Well, this is a pretty open ended and subjective question; and you didn't say, so I'll assume x86-based.
By OS file System backup do you mean a file level backup (allowing subsequent incremental backups), or a monolithic backup of the entire filesystem? Do you want a canned solution (either Open Source or paid Commercial) or are you willing to do it yourself?
So, it depends. And the best method is highly dependent on your situation (are you backing up just one system or a thousand?), and your goals (ease of use, commercial support, file level recovery, bare metal restoration following a failure, cost?).
Amanda/Zmanda, and Bacula are two backup systems that I've tried, but are real overkill for the half a dozen systems I have at home. As I remember, both worked well. There are lots of others besides these two.
In work we back up about a six hundred Linux systems with IBM's Tivoli Storage Manager. It's expensive. And since TSM does file level backups and restores, it is unsuitable for Disaster Backup bare metal restores. But it allows our users (thousands of them) to do self service file restores.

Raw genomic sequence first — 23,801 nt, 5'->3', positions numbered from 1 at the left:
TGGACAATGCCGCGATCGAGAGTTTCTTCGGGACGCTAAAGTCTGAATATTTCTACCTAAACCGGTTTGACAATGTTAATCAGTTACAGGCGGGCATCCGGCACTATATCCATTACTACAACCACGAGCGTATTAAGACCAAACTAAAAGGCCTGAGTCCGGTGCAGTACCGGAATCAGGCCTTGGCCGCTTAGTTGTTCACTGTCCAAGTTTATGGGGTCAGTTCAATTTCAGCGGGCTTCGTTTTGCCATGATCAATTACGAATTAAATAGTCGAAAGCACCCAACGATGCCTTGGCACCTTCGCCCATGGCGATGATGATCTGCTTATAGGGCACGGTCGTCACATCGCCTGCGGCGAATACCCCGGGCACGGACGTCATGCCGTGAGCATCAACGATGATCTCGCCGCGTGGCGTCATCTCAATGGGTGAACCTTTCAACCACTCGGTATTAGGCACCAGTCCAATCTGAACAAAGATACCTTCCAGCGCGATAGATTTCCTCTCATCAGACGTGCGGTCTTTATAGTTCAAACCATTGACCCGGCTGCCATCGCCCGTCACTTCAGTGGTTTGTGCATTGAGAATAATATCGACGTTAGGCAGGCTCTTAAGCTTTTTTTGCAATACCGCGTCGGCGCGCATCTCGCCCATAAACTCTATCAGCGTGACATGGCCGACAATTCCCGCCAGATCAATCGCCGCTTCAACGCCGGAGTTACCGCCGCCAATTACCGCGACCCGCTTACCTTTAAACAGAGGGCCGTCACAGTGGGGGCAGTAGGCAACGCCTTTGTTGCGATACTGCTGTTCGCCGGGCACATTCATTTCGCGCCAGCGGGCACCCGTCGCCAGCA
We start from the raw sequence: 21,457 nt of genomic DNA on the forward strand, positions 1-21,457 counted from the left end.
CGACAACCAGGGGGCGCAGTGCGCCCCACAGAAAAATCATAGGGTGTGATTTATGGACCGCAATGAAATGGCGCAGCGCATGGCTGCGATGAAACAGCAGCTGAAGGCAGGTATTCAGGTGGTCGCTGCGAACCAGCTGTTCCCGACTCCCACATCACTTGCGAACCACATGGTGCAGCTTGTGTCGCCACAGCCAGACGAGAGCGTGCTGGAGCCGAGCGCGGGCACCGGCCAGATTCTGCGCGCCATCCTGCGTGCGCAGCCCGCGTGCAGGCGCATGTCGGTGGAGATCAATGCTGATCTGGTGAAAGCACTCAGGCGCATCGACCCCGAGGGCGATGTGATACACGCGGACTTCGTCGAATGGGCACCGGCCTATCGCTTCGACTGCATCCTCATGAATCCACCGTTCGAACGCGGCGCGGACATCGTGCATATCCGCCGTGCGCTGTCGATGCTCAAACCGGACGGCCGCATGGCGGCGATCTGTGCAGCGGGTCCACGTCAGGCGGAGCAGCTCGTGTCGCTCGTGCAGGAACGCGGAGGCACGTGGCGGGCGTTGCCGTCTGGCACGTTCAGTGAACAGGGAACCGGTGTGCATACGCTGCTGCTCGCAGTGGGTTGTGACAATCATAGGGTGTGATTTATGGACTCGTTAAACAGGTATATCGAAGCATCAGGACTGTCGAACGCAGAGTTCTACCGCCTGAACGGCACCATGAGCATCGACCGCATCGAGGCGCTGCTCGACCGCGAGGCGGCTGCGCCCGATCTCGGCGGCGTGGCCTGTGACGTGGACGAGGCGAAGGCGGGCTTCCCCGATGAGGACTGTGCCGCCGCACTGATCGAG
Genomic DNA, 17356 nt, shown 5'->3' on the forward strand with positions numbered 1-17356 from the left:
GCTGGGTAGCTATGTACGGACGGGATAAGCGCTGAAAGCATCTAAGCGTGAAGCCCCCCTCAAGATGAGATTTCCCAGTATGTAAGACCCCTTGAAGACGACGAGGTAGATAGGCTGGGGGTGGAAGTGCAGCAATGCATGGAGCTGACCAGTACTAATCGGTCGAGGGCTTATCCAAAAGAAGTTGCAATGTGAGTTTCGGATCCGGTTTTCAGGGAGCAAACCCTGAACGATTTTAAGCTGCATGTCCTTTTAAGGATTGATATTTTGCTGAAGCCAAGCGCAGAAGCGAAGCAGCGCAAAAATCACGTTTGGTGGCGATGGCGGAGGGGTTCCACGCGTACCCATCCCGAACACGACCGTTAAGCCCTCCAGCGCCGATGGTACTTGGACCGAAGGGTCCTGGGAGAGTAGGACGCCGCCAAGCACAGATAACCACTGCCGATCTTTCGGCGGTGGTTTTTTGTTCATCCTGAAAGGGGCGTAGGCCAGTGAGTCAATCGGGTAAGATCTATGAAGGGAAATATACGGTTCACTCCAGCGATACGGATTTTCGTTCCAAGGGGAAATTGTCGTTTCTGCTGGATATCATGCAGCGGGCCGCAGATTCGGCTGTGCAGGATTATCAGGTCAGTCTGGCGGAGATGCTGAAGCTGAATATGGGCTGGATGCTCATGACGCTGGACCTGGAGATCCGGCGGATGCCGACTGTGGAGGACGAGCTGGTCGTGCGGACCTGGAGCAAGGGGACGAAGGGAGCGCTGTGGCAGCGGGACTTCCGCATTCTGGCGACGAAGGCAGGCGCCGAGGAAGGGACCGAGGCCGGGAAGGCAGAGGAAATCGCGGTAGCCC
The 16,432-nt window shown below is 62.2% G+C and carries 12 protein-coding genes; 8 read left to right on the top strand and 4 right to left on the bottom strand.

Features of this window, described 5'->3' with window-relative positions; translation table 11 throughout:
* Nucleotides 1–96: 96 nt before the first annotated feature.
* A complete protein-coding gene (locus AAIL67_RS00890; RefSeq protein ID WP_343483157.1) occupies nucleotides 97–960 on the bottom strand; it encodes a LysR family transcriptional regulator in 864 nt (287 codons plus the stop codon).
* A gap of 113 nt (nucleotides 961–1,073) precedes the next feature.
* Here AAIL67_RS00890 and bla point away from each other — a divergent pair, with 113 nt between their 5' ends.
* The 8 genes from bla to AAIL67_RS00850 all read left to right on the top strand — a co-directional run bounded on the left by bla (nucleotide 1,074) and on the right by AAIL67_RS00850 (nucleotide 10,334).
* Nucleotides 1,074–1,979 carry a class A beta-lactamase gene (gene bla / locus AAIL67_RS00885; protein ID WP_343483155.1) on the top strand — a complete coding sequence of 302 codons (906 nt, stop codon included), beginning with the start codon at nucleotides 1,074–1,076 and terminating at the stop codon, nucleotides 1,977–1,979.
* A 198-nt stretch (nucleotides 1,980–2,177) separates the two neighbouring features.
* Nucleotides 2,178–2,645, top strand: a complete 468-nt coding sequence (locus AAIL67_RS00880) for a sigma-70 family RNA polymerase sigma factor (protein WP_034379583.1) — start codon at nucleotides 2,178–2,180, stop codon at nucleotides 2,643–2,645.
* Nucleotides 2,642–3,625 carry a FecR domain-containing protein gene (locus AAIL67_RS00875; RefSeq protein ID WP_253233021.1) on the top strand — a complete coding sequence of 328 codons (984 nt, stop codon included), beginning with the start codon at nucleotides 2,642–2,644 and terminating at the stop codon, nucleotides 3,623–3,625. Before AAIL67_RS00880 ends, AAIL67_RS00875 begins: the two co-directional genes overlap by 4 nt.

For bare metal restoration we use 'tar'. Each file system is first "snapped" (if LVM), then tar'd across the network to a system that archives all of the backups. If a full system restoration is needed it is done in rescue mode: the disk is prep'd; the filesystems are tar'd back across the network; and the bootloader is rewritten to the boot disk, if necessary. It's cheap, simple and effective, but not really state of the art. Linux dump and restore commands are also an option. (Both tar and restore allow you to do individual file extracts if you have to.)
One thing that is highly desirable is to be able to snapshot your filesystems prior to back up so they are not changing as you back them up. Our /boot filesystem is not LVM, but there are no changes to it while the backup is taking place; all other filesystems are on LVM logical volumes.